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Waste Management in Footwear

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Presentation on theme: "Waste Management in Footwear"— Presentation transcript:

1 Waste Management in Footwear

2 Waste from Shoe Supply Chain
Raw Materials Extraction Processed Materials Components Product Assembly Sales and Distribution WASTE Solid: raw material by-products, refuse, excess materials, disposed packaging materials, disposed end-of-use products, etc. Liquid: wastewater, chemicals, oil, etc. Gas: Air Pollutants ENVIRONMENT

3 Material Input and Waste Diagram
VOC, Green House Gas, Ozone Depleting Substances, Sox, NOx, etc. Input Materials Leather (natural and synthetic) Fabric/Textiles (natural & Manufactured) EVA, PU, Latex, Rubber, Components Laces, labels, Chemicals (adhesive/cement, primers) Packaging (carton, boxes, wraps, etc) others cutting waste; injection waste from mold leakage; dust from roughing/buffing; Chemical containers; Residual chemicals; written of materials/components; Worn out spare parts; employee living waste; Wastewater (toilets, cleaning, Chemical spills Oil spills (lube, Fuel)


5 The largest quantity of waste is generated at the cutting process…
e.g. waste rate from cutting of natural leather (e.g. cow hide) = 25 – 35% (14th Meeting of UNIDO Leather Panel, 2000) a leather skin is never homogenous and rectangular the quality of the leather at the side of the skin is generally poor The shape of the pieces to be cut is scarcely the same and the production delay does not allow the optimization of their arrangement For textiles or fabric, cutting waste is generally lower because the material is more homogenous = 20 – 25% Waste from upper = tons/M pairs Waste from sole = 118 tons/ M pairs Adhesives, oils, solvents = 4.6 tons/ M pairs Household type waste = 10.8 tons / M pairs

6 > Worldwide Footwear Consumption: From an average 1 pair of shoes/person/year in 1950, to 2.6 pair /person/year in 2005 > In UK, 2003 retails figure was 338 M pairs of shoes sold and waste arising from post consumer used was estimated to reach 169,000 tonnes Recycling of Footwear Products, Center for SMART, 2007

7 Sample Waste Inventory from a Puma Factory
Materials % waste Leather, Natural 4.1% Leather, Synthetic 3.6% Outsole 17.2% Midsole 11.8% Insole 2.7% Fabric/Textile 6.8% Inner Box 2.3% Corrugated Outer Box 0.4% 2008 PUMA SAFE E-KPI survey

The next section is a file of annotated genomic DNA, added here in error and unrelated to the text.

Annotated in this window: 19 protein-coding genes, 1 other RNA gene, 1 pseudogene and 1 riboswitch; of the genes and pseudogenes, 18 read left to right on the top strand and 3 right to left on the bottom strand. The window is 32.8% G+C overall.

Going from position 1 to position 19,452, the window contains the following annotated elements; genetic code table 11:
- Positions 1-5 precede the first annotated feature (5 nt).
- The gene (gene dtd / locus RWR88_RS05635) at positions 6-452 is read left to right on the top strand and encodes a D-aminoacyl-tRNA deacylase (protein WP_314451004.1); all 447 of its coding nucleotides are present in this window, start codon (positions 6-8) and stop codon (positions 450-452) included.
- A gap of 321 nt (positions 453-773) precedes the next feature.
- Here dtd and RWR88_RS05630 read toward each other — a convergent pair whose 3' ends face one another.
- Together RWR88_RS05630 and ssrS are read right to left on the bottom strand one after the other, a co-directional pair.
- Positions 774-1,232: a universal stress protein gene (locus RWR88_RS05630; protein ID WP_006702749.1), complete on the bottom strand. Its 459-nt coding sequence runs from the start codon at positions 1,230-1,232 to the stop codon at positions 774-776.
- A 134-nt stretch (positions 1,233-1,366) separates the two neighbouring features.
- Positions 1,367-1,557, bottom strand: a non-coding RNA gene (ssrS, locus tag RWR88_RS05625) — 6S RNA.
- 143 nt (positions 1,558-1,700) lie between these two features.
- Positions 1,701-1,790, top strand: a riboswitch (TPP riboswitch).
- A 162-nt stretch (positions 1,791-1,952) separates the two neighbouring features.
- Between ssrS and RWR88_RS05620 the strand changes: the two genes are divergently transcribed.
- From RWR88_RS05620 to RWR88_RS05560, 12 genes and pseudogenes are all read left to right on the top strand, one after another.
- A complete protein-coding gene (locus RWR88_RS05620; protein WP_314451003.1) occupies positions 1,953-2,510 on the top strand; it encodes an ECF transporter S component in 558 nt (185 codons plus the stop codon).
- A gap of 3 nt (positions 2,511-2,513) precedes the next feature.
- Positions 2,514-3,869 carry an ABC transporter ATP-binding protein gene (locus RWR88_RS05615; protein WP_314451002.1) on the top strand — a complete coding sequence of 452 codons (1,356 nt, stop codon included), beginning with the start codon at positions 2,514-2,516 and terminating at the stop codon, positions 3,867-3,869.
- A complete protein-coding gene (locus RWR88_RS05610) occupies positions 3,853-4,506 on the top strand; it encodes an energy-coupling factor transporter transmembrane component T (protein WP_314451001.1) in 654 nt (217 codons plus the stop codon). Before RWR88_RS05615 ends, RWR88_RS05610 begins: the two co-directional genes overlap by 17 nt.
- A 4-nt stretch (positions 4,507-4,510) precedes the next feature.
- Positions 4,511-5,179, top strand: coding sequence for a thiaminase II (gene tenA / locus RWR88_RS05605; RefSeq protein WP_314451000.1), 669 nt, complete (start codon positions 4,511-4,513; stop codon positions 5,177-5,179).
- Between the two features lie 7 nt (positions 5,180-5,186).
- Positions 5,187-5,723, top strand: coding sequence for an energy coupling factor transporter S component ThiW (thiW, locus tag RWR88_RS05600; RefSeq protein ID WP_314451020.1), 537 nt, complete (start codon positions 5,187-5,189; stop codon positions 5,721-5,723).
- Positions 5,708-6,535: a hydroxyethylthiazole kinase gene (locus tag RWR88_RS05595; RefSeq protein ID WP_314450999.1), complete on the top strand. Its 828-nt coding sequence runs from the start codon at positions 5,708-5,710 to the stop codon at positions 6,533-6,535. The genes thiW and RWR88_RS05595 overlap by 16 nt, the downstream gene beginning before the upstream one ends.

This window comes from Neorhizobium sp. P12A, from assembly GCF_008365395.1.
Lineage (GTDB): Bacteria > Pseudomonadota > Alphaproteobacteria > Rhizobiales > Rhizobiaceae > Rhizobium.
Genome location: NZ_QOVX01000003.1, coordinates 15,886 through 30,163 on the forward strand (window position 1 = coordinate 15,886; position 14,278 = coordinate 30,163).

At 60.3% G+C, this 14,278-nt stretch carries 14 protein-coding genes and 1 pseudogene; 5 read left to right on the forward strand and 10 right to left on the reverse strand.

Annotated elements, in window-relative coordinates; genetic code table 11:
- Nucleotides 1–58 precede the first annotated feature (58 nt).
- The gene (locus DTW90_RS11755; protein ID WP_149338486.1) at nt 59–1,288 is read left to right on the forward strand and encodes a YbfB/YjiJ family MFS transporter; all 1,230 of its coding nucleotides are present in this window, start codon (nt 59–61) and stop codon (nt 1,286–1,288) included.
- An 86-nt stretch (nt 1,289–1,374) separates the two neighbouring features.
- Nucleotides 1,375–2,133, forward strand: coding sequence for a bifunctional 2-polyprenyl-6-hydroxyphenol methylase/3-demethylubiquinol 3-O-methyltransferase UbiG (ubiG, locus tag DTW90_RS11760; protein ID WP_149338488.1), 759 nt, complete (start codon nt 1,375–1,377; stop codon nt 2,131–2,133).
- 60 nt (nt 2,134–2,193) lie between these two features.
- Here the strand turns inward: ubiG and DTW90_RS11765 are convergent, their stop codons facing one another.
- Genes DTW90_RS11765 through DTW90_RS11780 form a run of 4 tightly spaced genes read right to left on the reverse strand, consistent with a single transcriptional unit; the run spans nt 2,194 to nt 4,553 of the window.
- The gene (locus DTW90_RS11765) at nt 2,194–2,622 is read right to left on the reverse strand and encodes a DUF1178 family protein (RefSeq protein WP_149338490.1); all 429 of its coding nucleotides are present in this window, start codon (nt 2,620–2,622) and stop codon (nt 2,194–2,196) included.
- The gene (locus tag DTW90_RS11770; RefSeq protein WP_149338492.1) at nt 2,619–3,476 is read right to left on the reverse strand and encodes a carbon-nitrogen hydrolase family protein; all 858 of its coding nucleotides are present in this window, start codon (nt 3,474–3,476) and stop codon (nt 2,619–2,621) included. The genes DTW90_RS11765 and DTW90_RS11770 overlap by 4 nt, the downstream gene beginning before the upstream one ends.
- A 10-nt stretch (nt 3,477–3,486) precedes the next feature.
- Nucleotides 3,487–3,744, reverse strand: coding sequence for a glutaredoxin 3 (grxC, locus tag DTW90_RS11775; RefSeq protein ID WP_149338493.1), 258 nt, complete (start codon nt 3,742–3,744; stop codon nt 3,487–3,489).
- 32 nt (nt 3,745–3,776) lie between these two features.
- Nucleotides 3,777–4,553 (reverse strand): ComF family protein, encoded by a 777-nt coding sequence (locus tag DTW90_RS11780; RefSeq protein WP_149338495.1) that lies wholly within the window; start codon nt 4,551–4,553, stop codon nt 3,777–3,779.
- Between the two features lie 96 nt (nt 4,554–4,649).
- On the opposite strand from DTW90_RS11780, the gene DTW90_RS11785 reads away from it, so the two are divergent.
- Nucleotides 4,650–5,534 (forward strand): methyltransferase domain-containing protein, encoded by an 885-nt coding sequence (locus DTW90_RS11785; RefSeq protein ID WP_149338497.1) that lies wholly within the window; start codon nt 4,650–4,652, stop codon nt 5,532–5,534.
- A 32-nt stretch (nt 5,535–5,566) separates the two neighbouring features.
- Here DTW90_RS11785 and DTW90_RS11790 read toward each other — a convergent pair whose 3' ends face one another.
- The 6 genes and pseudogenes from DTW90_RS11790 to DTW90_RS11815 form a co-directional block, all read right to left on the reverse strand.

8 Other source of waste in Footwear
Injected outsole Thermoplastic material can flow out between two parts of mold due to pressure The mold contains a tube through which the material is injected. The “carrots” are considered waste Purges of materials from machine during turn over of operations / shutdown Sole preparation Buffing/roughing dust before cementing Components and accessories (eyelets, laces, etc) Unused, old stock written off from inventory and become waste; Reduce: purchase “Just in Time”; Materials and supply packing waste Paper or plastic wrappings of materials, containers, chemical cans and drums, cartons, wooden pallets, etc. Reduction: Returnable and reusable containers can be offered by suppliers Residual chemicals, maintenance and housekeeping worn out spare parts spent lube oil (e.g. cutting machines, etc.) workshop rubbish and dust

9 Integrated Waste Management
Prevention Minimization/Reduction Reuse Recycling Energy Recovery Disposal

10 Reuse Pro’s extending the “use” life of shoes
establish collection method via recycling banks and charity shops creation of jobs in less developed countries Con’s Transportation (carbon miles) diverting waste from developed world to developing countries Economic Impact (restricting the development of local footwear industry) Center for SMART, 2007

11 Material Recycling Energy Recovery Incineration Gasification

12 Sample End-of-Life Analysis
GWP – Global Warming Potential, 100 years, Kg-CO2 equivalent. Measures the radiative forcing (W/m2) of greenhouse gas emission relative to CO2 over the course of 100 years, EPA.

13 Instead of throwing things away, try to find ways to use them again!
Reduce Reducing the amount of waste you produce is the best way to help the environment. There are lots of ways to do this. Reuse Instead of throwing things away, try to find ways to use them again! Recycle Many of the things we use every day, like paper bags, soda cans, and milk cartons, are made out of materials that can be recycled. Recycled items are put through a process that makes it possible to create new products out of the materials from the old ones.

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